The World Health Organization (WHO) defines glycogen-rich clear cell carcinoma (GRCC) of the breast as a carcinoma with glycogen accumulation in more than 90% of its tumor cells. Due to the rarity of this disease, its reported survival and clinical associations have been inconsistent due to reliance on case reports and limited case series. As a result, the prognostic implication of this cancer subtype remains unclear. Using the U.S. Surveillance, Epidemiology, and End Results (SEER) program database, we compared the incidence, demographics and prognostic factors of 155 cases of GRCC of the breast to 1,251,584 cases of other (non-GRCC) breast carcinomas. We demonstrate that GRCC is more likely to be identified as high grade, advanced stage, and more likely to have triple negative receptor status. GRCC cases display a poorer prognosis than non-GRCC carcinomas of the breast irrespective of age, AJCC staging, tumor grade, joint hormone receptor/human epidermal growth factor receptor 2 (HER2) status, and treatment. Similar to non-GRCC carcinomas, older age and higher American Joint Committee on Cancer (AJCC)/TNM staging were associated with poorer prognosis for GRCC, while treatment with surgery and radiation were associated with improved survival. Radiation, specifically in the setting of breast-conserving surgery, further improved survival compared to surgery alone. Our study highlights the poorer prognosis associated with glycogen accumulation in breast cancers and hence stresses the importance of identifying this more aggressive tumor type.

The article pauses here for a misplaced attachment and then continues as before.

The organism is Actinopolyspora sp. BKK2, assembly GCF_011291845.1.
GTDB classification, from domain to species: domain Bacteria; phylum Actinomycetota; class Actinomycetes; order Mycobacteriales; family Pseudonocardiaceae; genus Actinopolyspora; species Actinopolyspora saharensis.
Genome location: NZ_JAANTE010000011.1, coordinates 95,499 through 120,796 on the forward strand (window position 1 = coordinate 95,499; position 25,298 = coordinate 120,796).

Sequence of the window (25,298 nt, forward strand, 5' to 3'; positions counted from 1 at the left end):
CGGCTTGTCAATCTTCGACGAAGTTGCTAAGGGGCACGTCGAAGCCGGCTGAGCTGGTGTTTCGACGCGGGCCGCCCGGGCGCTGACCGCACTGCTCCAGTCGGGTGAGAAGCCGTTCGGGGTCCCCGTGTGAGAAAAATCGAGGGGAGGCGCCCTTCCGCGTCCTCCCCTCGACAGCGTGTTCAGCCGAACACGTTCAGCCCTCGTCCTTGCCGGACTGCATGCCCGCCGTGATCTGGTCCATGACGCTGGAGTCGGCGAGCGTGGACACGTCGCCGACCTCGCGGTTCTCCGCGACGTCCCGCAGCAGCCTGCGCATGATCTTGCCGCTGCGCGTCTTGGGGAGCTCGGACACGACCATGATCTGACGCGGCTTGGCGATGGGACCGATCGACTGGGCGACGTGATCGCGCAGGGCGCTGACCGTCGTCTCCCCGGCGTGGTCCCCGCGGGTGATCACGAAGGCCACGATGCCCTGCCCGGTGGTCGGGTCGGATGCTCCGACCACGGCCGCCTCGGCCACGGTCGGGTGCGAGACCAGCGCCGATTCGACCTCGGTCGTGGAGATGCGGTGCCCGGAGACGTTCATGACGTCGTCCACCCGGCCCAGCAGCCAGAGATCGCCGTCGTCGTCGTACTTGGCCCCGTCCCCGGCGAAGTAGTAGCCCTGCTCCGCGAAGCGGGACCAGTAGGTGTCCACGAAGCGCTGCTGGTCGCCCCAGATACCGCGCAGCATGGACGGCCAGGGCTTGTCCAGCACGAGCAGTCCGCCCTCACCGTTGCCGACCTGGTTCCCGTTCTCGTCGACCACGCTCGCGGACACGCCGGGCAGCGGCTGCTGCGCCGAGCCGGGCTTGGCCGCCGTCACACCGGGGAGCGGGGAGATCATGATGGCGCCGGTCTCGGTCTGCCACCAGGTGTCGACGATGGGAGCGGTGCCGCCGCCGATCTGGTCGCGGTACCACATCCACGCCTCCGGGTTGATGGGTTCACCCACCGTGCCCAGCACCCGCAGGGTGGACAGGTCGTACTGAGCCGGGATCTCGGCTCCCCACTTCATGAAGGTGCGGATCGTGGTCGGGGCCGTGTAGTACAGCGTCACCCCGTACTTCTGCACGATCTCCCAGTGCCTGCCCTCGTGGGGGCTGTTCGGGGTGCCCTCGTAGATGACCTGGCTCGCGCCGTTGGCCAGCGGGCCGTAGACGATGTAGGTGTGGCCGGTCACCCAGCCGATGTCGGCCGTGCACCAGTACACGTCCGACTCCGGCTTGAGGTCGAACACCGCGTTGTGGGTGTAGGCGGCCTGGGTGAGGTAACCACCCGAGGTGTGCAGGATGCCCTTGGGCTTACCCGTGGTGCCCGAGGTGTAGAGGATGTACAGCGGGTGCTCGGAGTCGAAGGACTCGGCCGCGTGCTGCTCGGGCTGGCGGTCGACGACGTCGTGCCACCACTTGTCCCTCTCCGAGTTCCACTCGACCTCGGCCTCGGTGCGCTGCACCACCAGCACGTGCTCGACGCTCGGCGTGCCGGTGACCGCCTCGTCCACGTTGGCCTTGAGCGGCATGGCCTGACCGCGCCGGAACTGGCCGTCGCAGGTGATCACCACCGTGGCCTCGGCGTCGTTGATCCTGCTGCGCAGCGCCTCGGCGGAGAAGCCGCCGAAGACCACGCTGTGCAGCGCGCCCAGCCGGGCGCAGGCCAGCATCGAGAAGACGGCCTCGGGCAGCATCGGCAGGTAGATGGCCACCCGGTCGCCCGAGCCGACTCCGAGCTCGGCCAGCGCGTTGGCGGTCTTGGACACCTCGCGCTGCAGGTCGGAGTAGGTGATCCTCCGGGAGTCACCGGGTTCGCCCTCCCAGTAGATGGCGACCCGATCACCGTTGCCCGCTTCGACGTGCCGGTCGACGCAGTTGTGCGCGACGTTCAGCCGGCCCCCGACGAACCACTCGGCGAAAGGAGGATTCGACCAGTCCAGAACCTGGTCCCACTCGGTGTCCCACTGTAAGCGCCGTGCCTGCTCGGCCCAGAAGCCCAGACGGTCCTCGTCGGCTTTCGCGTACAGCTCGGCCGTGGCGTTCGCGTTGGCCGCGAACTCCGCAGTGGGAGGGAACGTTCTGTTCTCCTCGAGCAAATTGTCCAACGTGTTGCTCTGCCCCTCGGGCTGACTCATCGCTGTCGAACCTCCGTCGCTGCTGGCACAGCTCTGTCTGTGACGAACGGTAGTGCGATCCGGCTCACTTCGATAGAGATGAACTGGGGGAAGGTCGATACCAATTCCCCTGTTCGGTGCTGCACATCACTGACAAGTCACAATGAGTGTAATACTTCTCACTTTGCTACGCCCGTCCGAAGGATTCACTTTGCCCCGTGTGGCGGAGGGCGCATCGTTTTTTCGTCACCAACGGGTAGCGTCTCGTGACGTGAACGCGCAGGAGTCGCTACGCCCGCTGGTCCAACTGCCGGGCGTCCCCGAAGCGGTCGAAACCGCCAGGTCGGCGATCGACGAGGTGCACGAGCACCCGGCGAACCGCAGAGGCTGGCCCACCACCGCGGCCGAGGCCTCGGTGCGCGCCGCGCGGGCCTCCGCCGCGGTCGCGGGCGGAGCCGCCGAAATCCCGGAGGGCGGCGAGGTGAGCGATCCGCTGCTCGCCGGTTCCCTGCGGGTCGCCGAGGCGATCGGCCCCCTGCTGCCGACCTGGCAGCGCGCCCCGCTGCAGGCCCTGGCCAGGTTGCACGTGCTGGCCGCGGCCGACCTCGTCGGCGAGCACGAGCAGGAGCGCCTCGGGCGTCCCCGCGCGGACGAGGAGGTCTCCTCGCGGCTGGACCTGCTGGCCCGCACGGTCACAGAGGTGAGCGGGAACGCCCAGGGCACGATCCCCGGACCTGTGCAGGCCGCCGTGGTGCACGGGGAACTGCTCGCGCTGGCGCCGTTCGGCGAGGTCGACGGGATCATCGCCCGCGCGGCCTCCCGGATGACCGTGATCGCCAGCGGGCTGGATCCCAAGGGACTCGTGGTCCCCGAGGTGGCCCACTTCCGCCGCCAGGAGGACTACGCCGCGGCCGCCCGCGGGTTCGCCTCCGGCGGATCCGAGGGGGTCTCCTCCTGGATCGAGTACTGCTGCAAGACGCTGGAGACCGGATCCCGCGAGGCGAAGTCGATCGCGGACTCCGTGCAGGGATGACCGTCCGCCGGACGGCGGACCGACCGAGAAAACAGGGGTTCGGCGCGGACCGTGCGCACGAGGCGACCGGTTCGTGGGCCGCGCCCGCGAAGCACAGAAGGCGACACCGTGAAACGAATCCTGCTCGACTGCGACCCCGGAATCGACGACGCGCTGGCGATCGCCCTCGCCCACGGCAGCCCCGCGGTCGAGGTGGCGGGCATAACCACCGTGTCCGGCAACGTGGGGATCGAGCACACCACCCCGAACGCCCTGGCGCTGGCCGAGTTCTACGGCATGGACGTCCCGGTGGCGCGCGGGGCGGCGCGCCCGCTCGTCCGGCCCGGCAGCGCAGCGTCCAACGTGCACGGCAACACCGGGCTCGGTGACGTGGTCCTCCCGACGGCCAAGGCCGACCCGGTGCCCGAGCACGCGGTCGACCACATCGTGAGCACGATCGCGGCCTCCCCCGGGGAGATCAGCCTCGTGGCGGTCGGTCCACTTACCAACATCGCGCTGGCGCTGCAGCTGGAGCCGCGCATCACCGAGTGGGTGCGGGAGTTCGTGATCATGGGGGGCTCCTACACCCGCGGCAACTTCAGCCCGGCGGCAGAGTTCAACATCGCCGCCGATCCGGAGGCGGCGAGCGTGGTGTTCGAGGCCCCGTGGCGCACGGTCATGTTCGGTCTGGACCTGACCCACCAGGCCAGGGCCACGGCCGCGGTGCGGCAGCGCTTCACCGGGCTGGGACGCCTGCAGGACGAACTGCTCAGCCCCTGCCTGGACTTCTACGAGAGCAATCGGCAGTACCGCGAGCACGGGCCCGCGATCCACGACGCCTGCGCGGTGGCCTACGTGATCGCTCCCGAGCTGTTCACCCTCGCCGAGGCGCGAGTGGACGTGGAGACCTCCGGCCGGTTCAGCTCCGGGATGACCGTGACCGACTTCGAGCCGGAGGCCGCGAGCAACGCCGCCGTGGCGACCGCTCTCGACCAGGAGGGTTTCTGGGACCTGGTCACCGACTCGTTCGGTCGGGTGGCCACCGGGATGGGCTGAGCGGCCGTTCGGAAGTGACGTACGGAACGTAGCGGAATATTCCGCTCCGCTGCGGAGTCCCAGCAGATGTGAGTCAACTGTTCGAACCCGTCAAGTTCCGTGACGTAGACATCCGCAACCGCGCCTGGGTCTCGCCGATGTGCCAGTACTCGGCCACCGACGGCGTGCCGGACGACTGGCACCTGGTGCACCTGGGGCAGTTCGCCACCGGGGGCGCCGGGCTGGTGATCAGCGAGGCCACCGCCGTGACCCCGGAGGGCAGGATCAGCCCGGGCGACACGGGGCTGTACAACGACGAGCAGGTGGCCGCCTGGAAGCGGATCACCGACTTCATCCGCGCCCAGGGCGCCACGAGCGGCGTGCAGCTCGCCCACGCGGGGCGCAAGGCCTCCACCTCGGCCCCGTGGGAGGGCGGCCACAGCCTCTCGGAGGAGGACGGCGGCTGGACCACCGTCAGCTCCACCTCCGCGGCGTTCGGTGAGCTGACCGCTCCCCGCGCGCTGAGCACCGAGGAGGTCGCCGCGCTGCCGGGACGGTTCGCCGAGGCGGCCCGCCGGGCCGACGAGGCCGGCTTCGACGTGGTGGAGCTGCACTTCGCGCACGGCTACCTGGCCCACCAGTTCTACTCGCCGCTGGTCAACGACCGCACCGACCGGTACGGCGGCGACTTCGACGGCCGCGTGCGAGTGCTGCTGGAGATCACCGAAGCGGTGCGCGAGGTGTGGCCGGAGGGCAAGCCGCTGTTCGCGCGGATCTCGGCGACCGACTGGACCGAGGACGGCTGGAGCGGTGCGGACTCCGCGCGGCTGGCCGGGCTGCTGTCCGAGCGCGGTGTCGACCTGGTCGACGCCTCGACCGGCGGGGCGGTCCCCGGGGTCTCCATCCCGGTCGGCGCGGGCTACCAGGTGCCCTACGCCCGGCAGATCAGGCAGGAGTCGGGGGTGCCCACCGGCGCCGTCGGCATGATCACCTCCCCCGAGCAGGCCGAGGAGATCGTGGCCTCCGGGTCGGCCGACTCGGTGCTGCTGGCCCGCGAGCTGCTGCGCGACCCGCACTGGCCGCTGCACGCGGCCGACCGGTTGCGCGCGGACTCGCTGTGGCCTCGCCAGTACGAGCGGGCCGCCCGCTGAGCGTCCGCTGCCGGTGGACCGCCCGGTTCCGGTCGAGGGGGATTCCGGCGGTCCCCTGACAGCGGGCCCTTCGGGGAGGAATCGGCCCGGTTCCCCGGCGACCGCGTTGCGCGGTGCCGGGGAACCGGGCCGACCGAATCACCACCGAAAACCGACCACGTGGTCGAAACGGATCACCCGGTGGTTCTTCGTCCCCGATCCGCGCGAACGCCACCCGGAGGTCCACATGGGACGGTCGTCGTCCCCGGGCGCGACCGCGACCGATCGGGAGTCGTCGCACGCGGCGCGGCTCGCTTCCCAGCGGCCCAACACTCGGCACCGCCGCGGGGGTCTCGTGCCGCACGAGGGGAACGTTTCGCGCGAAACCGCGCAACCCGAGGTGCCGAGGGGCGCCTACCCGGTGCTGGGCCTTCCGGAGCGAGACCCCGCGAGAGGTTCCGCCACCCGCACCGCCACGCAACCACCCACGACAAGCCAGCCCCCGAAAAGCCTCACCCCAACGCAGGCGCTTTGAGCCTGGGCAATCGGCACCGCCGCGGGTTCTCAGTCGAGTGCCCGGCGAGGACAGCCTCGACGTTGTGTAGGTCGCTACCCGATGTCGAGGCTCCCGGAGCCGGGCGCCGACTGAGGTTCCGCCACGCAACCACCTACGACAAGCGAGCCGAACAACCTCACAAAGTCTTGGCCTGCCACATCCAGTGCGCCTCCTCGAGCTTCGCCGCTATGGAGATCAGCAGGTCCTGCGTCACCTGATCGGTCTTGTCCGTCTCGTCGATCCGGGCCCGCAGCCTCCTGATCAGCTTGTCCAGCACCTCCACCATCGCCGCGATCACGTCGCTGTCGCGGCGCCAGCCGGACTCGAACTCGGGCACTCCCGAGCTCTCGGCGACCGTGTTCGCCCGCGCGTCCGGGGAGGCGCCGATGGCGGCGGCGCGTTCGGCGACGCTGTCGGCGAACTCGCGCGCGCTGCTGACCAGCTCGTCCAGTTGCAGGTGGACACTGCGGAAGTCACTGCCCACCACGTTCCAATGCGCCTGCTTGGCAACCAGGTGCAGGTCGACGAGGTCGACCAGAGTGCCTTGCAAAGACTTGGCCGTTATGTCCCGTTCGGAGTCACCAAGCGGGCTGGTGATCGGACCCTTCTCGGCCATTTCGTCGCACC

|Journal||Journal of Clinical Medicine|
|State||Published - Feb 2019|
Bibliographical notePublisher Copyright:
© 2019 by the authors. Licensee MDPI, Basel, Switzerland.
- Breast cancer
- Clear cell carcinoma
- SEER program database
ASJC Scopus subject areas
- Medicine (all)